And he admitted it was “a shame” that a nationwide audience will not be treated to a repeat of the original tie at Tynecastle, when his players came from two goals down to claim a 2-2 draw.
News that UEFA rules prohibited matches elsewhere in Europe being screened live in opposition to Champions League games prompted a scramble for tickets, Hibs’ final wave of 1000 selling in less than 90 minutes yesterday morning.
Head coach Stubbs said: “Even if it was on telly, I still think it would be a sell-out. It’s a shame people all over the country will not be able to see it, but the ones in the ground will, hopefully, see a spectacle.
“It’s great that on a Tuesday night, when times are not easy, you have people rushing home from work and come 7.45 there will be more than 20,000 in the stadium. People talked about the crowd not being great on a Tuesday night, but it’s an Edinburgh derby and you have that crowd.
“That’s fantastic, but it does not surprise me one bit with the fans we have. We will have 16,000 plus fans from our point-of-view and 3500 from Hearts. It has the makings of a great spectacle.” The bookies have installed Hibs as favourites to go through to a quarter-final at home to Inverness Caley, despite their Championship status. But while observing that profession rarely get it wrong and that there are few “skint” bookies to be seen, Stubbs insisted: “If anything, the reason why we might be slight favourites is because we’re at home.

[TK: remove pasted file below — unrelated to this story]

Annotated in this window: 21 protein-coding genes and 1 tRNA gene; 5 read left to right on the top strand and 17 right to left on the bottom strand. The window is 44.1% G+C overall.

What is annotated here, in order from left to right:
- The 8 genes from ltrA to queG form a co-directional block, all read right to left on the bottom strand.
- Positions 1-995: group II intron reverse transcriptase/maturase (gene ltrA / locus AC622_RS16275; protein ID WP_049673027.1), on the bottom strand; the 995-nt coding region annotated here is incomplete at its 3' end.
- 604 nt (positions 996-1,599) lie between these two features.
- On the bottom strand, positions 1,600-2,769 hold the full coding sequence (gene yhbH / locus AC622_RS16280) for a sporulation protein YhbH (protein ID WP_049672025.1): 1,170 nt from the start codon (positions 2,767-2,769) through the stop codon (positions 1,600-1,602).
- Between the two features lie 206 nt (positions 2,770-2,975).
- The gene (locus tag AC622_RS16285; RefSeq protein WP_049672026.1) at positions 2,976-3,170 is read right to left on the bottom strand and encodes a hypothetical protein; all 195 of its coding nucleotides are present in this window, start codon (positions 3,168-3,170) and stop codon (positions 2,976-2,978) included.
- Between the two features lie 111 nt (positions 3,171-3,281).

“I don’t think there’s an awful lot between the teams. It’s two close teams, two good teams, but we have home advantage this time.”
Stubbs accepted that supporters of both clubs will anticipate both him and Hearts boss Robbie Neilson to try to out-fox each other in a bid to gain an advantage, admitting: “Robbie may slightly do things differently, we may slightly do things differently. We’ve both had a look at each other and when that happens sometimes it can change the way you do things slightly.
However, Stubbs insisted he was happy with his team’s display in Gorgie saying: “Even though we were 2-0 down, I didn’t ever feel as if we were dead and buried.
“We need to do what we did in large parts of that game, but we need to stop shots from the edge of the box and score earlier in the game, especially when we are on top.”